Frozen waterhose

Before I’m willing to turn on the big stockwater tank and its heater for the wintertime, for some reason I procrastinate until my little tank is empty and the waterhose that feeds it is completely frozen. That happened today. Usually the hose freezes overnight, but thaws during the day so I can refill the tank and not worry about it.

But while it was sunny today, it never got warm enough to thaw the hose. Technically, I have two more weeks before I move weaned lambs to the homestead and have to turn on the big tank and heater, so I’m trying to squeak by. After a long trip to town, I unloaded the groceries, let all the dogs out, and went to work coiling the hose, bringing it into the house to soak it in a hot tub to thaw, then taking it back out, reattaching, running it back to the tank, and filling the tank. I was in and out both the front and back door repeatedly during this process.

It was a simple enough task, but today, my livestock guardian pups decided to help. That meant chasing the horses away from the stock tank – even though the tank’s sole purpose is to water the horses, since the dogs have their own tank in the kennel. Today was one of the days it seems like I am living with a couple of terrible two-year olds who don’t speak the same language as I do.

After getting the hose all taken care of, I walked in the back door to find Helga – the 90-pound monster, on one of my two leather couches in the living room, her mouth bleeding. She acted shy, like she knew she had done something wrong, all the while dripping blood all over the couch and throw pillows. I grabbed a kitchen towel and hurried toward her, which then spooked her, so she leapt off the couch, flew across the room, and landed on the other couch, leaving a blood trail all the way.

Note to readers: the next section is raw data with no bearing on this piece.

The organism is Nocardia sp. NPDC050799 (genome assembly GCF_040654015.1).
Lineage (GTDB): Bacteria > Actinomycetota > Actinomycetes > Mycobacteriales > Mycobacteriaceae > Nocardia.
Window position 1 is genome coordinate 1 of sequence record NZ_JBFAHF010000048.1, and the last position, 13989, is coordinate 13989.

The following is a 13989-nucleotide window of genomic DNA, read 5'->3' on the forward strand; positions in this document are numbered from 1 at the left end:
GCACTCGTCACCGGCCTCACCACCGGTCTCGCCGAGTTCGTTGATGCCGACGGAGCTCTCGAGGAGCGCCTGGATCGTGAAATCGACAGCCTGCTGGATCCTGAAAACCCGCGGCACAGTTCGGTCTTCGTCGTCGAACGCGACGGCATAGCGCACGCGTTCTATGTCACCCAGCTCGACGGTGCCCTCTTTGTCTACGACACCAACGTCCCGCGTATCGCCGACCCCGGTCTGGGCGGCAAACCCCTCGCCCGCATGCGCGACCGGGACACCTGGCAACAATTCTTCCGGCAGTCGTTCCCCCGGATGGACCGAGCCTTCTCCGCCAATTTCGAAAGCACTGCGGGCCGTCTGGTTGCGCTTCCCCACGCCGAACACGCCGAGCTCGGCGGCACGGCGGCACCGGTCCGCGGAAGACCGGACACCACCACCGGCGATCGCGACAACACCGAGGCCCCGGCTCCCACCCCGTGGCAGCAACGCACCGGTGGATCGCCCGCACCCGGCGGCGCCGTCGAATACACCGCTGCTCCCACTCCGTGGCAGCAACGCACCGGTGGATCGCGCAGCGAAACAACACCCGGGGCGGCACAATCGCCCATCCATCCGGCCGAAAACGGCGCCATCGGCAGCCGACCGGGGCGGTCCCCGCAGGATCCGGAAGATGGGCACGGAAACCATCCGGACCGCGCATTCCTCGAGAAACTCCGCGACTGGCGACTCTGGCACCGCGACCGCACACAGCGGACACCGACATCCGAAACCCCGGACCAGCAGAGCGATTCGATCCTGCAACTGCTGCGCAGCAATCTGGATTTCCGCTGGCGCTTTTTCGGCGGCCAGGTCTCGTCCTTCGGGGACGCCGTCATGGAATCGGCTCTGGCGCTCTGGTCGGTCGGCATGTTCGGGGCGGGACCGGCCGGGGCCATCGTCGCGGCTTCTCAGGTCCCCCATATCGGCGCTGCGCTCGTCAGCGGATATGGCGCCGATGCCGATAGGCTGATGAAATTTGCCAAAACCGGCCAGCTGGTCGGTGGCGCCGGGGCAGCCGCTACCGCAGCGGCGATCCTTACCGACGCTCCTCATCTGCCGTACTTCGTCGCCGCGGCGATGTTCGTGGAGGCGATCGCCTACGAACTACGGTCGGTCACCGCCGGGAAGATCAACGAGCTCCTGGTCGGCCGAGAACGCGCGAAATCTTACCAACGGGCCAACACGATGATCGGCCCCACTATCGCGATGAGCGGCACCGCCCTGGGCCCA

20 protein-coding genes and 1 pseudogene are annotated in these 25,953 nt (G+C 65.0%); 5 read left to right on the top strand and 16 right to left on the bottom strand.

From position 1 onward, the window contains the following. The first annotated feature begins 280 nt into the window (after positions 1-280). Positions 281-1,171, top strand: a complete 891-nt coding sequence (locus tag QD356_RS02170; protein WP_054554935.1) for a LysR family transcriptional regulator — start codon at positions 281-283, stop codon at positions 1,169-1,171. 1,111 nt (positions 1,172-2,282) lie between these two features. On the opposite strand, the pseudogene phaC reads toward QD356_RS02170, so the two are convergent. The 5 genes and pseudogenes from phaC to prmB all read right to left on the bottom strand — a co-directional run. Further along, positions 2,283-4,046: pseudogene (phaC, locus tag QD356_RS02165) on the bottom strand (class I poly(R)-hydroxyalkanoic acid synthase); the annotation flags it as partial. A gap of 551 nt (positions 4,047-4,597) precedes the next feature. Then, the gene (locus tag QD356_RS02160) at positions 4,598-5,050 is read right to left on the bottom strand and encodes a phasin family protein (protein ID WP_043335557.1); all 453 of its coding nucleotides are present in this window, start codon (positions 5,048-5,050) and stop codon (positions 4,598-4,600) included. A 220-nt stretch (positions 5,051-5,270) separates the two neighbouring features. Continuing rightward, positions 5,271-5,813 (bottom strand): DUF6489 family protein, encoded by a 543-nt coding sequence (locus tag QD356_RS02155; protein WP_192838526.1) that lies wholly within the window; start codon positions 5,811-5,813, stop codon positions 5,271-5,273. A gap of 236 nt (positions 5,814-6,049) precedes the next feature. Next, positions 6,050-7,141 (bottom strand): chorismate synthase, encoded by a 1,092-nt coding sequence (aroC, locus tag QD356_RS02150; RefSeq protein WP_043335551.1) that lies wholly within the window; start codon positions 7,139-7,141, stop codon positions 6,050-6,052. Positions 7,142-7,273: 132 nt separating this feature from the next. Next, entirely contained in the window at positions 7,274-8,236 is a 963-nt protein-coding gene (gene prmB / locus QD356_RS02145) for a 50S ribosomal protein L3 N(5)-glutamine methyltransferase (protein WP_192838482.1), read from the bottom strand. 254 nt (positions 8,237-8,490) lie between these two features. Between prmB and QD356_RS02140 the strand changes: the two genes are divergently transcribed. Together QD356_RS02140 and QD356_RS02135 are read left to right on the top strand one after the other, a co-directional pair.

Helga was embarrassed about the bleeding and didn’t want me to touch her, but I was trying to minimize the damage to the house, so we obviously weren’t on the same page. I chased, she ran, blood flew. Finally her sibling, Rant, came bolting through the front door to find out what the fuss was all about, which then set Helga into another flight response. I grabbed a package of pastries from the top of the bread box on the counter, flung open the back door and hurled the package out the door, with guard dogs quickly jumping out after them. I slammed the door after the hounds from hell were outside.

I then backtracked and found blood on the outside of the front door where Helga had hit it with her nose to get it open. The best I can figure, she harassed the horses enough at the stock tank that one of them kicked her in the mouth. There is no damage to her mouth or teeth, and I can see a nick out of the end of her tongue, so that’s where all the blood came from. She wanted comfort, so she came into the house, but then didn’t want anyone to touch her.

As an added bonus, while I ran around cleaning the house, I found large chunks of raw sweet potatoes scattered in the living room, on the couch, and in the hall. Since I had just filled the vegetable basket on the kitchen sideboard with sweet potatoes when I returned home, it seems that while I was outside, the monster pups decided to steal something – there were two potatoes gone from the basket. Guess they made good toys, but weren’t actually worthy of eating.

All this in a period of maybe 15 minutes. Life is never boring when you live it with animals.

Web Miscellany

The US faces an invasion from another alien species, the Madagascar hissing cockroach.

In Rome, the city government is attempting to deal with a starling investation with a team of starling stalkers. Apparently with mixed results. I believe I know some falconers who’d be willing to take on the job for the $187,000 the city spends on this annually.

After my post on the post-post ironic decor at an LA nightspot, you should probably read this NY Times piece, “Irony Is Dead. Again. Yeah, Right.”

In this interview, Annie Proulx indicates she’s looking to leave Wyoming. Her surprise opinion on her famous story, “Brokeback Mountain”: “I wish I’d never written it.”

I thought this recipe for pear-blackberry pie sounded wonderful. I’ll give it a try later this week.

Cat’s Yellowstone Wolves, and others